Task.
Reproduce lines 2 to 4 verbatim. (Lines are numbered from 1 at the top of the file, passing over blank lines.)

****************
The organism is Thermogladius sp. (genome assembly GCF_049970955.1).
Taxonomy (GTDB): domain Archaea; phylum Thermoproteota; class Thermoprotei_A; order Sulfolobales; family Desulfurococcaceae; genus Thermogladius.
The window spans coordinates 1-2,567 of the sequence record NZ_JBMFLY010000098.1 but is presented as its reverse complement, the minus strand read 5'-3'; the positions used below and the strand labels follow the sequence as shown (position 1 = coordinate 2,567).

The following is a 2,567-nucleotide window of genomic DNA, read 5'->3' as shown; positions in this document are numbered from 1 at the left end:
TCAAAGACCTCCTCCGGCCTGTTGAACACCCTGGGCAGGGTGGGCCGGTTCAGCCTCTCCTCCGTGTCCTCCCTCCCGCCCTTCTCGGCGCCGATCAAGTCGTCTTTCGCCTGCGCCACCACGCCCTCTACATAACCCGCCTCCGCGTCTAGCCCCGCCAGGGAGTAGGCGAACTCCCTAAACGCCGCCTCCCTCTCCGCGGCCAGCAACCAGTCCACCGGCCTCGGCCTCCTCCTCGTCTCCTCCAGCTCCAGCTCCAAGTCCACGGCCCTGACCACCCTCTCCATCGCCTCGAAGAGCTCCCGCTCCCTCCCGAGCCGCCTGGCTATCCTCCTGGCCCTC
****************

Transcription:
Taxonomy (GTDB): domain Archaea; phylum Thermoproteota; class Thermoprotei_A; order Sulfolobales; family Desulfurococcaceae; genus Thermogladius.
The window spans coordinates 1-2,567 of the sequence record NZ_JBMFLY010000098.1 but is presented as its reverse complement, the minus strand read 5'-3'; the positions used below and the strand labels follow the sequence as shown (position 1 = coordinate 2,567).

The following is a 2,567-nucleotide window of genomic DNA, read 5'->3' as shown; positions in this document are numbered from 1 at the left end: